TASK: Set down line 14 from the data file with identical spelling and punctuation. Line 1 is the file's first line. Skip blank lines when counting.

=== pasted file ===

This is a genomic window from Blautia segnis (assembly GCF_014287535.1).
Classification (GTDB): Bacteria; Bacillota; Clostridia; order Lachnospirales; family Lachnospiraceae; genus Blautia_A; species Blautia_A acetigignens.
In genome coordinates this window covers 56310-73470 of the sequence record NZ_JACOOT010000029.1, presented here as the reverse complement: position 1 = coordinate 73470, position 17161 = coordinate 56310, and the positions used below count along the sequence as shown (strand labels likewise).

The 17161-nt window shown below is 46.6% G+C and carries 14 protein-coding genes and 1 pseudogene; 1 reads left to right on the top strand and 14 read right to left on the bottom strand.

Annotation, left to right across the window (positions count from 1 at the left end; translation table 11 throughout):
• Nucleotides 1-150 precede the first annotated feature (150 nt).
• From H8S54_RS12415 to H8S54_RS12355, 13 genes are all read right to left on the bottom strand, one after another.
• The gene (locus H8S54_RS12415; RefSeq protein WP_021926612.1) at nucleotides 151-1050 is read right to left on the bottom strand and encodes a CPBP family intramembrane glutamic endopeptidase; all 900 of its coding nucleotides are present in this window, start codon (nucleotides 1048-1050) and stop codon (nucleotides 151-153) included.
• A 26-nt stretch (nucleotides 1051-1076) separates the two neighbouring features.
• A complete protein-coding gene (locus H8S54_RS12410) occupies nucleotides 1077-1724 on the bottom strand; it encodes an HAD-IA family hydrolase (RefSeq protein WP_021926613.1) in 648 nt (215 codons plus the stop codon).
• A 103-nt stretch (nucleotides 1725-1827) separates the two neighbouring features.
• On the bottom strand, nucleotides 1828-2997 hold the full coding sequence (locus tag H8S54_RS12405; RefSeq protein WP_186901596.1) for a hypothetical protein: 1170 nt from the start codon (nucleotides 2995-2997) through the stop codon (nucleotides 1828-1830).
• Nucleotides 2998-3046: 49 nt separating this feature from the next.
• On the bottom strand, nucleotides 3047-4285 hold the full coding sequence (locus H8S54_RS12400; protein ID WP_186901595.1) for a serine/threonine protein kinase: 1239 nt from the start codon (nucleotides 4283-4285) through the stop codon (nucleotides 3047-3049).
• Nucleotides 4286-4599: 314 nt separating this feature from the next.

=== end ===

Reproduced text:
• On the bottom strand, nucleotides 3047-4285 hold the full coding sequence (locus H8S54_RS12400; protein ID WP_186901595.1) for a serine/threonine protein kinase: 1239 nt from the start codon (nucleotides 4283-4285) through the stop codon (nucleotides 3047-3049).